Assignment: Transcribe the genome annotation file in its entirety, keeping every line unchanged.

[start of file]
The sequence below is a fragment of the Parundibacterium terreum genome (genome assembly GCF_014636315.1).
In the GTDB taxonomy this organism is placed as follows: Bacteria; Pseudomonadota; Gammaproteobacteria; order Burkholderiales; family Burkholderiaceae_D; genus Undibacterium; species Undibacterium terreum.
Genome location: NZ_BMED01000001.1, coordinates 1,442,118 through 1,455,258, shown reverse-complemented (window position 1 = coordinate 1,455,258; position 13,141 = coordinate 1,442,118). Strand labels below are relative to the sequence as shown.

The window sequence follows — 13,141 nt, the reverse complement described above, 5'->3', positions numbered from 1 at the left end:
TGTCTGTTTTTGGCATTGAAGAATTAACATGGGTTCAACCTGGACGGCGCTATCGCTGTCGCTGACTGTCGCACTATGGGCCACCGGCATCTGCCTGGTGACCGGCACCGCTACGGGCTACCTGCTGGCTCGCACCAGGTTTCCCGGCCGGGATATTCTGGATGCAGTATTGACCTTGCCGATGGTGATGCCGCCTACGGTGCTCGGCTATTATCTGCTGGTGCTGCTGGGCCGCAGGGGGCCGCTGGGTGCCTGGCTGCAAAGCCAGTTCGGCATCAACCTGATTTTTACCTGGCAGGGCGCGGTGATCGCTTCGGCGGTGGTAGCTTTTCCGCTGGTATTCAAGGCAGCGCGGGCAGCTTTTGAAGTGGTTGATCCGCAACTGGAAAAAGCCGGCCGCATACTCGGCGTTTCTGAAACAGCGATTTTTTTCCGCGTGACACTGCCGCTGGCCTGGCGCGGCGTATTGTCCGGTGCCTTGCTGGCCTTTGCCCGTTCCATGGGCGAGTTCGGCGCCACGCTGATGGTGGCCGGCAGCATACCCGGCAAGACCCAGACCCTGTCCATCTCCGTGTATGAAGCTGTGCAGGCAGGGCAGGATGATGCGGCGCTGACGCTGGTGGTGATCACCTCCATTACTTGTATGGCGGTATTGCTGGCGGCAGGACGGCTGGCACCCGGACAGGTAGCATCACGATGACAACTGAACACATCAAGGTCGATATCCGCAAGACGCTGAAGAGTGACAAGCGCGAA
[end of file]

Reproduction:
The sequence below is a fragment of the Parundibacterium terreum genome (genome assembly GCF_014636315.1).
In the GTDB taxonomy this organism is placed as follows: Bacteria; Pseudomonadota; Gammaproteobacteria; order Burkholderiales; family Burkholderiaceae_D; genus Undibacterium; species Undibacterium terreum.
Genome location: NZ_BMED01000001.1, coordinates 1,442,118 through 1,455,258, shown reverse-complemented (window position 1 = coordinate 1,455,258; position 13,141 = coordinate 1,442,118). Strand labels below are relative to the sequence as shown.

The window sequence follows — 13,141 nt, the reverse complement described above, 5'->3', positions numbered from 1 at the left end:
TGTCTGTTTTTGGCATTGAAGAATTAACATGGGTTCAACCTGGACGGCGCTATCGCTGTCGCTGACTGTCGCACTATGGGCCACCGGCATCTGCCTGGTGACCGGCACCGCTACGGGCTACCTGCTGGCTCGCACCAGGTTTCCCGGCCGGGATATTCTGGATGCAGTATTGACCTTGCCGATGGTGATGCCGCCTACGGTGCTCGGCTATTATCTGCTGGTGCTGCTGGGCCGCAGGGGGCCGCTGGGTGCCTGGCTGCAAAGCCAGTTCGGCATCAACCTGATTTTTACCTGGCAGGGCGCGGTGATCGCTTCGGCGGTGGTAGCTTTTCCGCTGGTATTCAAGGCAGCGCGGGCAGCTTTTGAAGTGGTTGATCCGCAACTGGAAAAAGCCGGCCGCATACTCGGCGTTTCTGAAACAGCGATTTTTTTCCGCGTGACACTGCCGCTGGCCTGGCGCGGCGTATTGTCCGGTGCCTTGCTGGCCTTTGCCCGTTCCATGGGCGAGTTCGGCGCCACGCTGATGGTGGCCGGCAGCATACCCGGCAAGACCCAGACCCTGTCCATCTCCGTGTATGAAGCTGTGCAGGCAGGGCAGGATGATGCGGCGCTGACGCTGGTGGTGATCACCTCCATTACTTGTATGGCGGTATTGCTGGCGGCAGGACGGCTGGCACCCGGACAGGTAGCATCACGATGACAACTGAACACATCAAGGTCGATATCCGCAAGACGCTGAAGAGTGACAAGCGCGAA